The Light Blue campaign, in which a hulking Gandy appears scantily clad on a yacht in Capri, was his breakout, and one that cemented his position as the face of D&G. It was a quick turnaround for the model: “There was no casting. I did the appared campaign with Steve Meisel for Dolce and then went to do the show in June. And then thy called up, and bearing in mind Dolce didn’t even know my name at this point, they wanted the guy who they think was called David, who was in the glasses for the Apparel shot, that’s who we want for Light Blue, that’s it. Cut to a week or two later and I’m on a boat with Mario Testino heading over to Crapri to go shoot it.

Despite having dated celebrities such as The Saturdays’ Mollie King, Gandy is shy, and admittedly very private in real-life. “I’m just a naturally quiet, under-the-radar person. I don’t tweet my dinner or let people know of my whereabouts. I don’t like being centre of attention and I hide how nervous I am. When I turn up to a red carpet, I still get butterflies. At the GQ Awards, I got nervous, lots of butterflies. Nine times out to ten, I want to say to the driver, “just keep going, I want to go home. “ Some people thrive on it. I think it was Cary Grant who said, “I wish I was that Cary Grant, because that’s the image you give out to other people.• But it’s not necessarily you. “Turns out, even the superhuman Gandy isn’t that different to the rest of us after all.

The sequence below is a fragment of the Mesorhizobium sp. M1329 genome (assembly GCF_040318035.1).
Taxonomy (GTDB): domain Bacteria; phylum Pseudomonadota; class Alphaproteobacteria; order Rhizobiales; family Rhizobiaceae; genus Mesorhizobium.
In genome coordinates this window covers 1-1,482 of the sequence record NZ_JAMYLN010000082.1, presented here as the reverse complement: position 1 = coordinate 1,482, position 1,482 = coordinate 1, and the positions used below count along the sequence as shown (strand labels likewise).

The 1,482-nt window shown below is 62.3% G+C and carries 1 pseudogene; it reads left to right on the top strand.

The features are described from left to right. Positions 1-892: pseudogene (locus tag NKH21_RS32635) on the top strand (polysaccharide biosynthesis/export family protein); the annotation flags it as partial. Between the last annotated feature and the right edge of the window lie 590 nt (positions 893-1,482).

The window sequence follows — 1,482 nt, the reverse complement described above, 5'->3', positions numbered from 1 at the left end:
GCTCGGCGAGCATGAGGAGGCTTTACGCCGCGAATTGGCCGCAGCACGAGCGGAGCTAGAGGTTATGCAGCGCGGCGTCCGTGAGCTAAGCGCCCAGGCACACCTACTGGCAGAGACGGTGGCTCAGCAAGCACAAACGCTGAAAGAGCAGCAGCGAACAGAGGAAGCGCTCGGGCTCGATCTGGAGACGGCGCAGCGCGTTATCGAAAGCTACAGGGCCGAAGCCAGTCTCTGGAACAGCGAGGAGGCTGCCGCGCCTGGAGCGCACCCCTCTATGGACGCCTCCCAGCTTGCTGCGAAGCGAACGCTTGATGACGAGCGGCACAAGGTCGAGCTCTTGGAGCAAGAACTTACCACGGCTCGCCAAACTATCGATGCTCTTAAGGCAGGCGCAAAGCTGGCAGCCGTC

So what’s next in the career of David Gandy: model, designer and luxury car aficionado? Not acting, according to the man himself. “There have been many offers. We were offered Fifty Shades of Grey, 300 2, Hercules, which a lot of people probably would have taken as actors, but I’m in the fortunate position where I like what I’m doing. I don’t feel the need to act. I know if you’re in a successful film, your status changes overnight. And I’m not saying I wouldn’t, I’ve read many parts that I’d love to play, things that I’ve chosen, not things that have been sent to me.”

“I’m always, always adapting, I’m never fully satisfied,” he insists. “You know what, sometimes I wish I would just enjoy the moment, and think, that’s great. But I’m always thinking. “Could I do another collaboration, could I work with another charity?” moving on and on and on. That’s what I thrive on personally. I’m in a business where I can do so many different things. I’m lucky. I want to break a record. I want to break the land speed record. There’s so much I want to do. My mind’s always racing…”

The international jet-setter does find time to relax occasionally. “When I’m at Battersea Dogs and Cats Home, chilling out with the animals, or when I’m out driving, or when I’m with my family,” he says. “I haven’t had a holiday in a couple of years. Because stuff gets in the way, and opportunity comes that you can’t miss.“ With an enviable work ethic like that, Gandy’s meteoric rise becomes all the more explicable. 

David Gandy for Autograph is available in store and online now.

Source: Fashion London